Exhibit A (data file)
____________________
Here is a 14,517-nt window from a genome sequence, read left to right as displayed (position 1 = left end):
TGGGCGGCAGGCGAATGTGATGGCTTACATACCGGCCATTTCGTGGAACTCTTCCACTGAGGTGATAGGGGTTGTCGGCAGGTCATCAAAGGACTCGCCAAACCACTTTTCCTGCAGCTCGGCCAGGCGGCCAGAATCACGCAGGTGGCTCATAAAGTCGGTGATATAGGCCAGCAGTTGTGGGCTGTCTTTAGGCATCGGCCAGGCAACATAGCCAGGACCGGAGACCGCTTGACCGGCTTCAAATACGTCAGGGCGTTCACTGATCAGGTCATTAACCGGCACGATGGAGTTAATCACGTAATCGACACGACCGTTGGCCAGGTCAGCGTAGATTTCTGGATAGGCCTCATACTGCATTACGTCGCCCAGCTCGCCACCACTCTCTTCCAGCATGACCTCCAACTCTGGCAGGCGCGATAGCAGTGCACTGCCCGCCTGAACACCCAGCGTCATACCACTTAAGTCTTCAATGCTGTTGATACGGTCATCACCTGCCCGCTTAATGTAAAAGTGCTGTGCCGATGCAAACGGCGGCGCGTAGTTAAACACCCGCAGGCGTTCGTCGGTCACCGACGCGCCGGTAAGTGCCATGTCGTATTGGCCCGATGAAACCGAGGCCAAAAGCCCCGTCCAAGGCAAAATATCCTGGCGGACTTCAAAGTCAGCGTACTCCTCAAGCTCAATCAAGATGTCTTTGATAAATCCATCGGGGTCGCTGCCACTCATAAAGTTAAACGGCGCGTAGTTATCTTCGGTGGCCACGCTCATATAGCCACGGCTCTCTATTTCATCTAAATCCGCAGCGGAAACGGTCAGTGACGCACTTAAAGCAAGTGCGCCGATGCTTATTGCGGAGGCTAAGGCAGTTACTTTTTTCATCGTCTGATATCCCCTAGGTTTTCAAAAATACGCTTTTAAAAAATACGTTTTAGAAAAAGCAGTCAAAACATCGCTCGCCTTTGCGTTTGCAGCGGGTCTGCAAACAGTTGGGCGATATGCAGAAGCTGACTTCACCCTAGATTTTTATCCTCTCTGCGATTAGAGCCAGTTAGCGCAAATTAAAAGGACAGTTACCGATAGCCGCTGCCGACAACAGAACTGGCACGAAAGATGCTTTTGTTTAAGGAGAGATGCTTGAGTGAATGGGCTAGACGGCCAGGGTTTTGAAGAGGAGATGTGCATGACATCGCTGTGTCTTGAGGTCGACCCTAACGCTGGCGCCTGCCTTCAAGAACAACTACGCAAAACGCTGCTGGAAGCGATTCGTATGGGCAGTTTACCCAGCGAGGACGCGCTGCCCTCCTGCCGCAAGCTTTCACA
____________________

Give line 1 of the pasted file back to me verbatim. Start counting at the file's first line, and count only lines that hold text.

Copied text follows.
Here is a 14,517-nt window from a genome sequence, read left to right as displayed (position 1 = left end):